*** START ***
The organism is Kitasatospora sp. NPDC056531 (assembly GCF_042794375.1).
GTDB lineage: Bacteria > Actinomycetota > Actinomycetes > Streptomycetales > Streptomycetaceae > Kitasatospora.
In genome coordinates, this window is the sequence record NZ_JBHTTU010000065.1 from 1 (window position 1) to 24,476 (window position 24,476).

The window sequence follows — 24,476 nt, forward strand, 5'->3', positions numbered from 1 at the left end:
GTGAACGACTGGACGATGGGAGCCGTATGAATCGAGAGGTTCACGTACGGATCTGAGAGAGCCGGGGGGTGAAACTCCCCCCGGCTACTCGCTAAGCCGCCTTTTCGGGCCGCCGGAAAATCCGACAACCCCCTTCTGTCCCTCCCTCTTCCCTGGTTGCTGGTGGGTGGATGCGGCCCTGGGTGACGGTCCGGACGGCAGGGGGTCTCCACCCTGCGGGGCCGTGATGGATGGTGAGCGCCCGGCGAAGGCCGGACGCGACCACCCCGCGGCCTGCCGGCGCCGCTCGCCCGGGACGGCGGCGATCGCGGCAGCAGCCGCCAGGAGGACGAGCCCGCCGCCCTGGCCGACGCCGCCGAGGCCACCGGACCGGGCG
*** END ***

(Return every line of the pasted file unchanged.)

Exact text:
The organism is Kitasatospora sp. NPDC056531 (assembly GCF_042794375.1).
GTDB lineage: Bacteria > Actinomycetota > Actinomycetes > Streptomycetales > Streptomycetaceae > Kitasatospora.
In genome coordinates, this window is the sequence record NZ_JBHTTU010000065.1 from 1 (window position 1) to 24,476 (window position 24,476).

The window sequence follows — 24,476 nt, forward strand, 5'->3', positions numbered from 1 at the left end:
GTGAACGACTGGACGATGGGAGCCGTATGAATCGAGAGGTTCACGTACGGATCTGAGAGAGCCGGGGGGTGAAACTCCCCCCGGCTACTCGCTAAGCCGCCTTTTCGGGCCGCCGGAAAATCCGACAACCCCCTTCTGTCCCTCCCTCTTCCCTGGTTGCTGGTGGGTGGATGCGGCCCTGGGTGACGGTCCGGACGGCAGGGGGTCTCCACCCTGCGGGGCCGTGATGGATGGTGAGCGCCCGGCGAAGGCCGGACGCGACCACCCCGCGGCCTGCCGGCGCCGCTCGCCCGGGACGGCGGCGATCGCGGCAGCAGCCGCCAGGAGGACGAGCCCGCCGCCCTGGCCGACGCCGCCGAGGCCACCGGACCGGGCG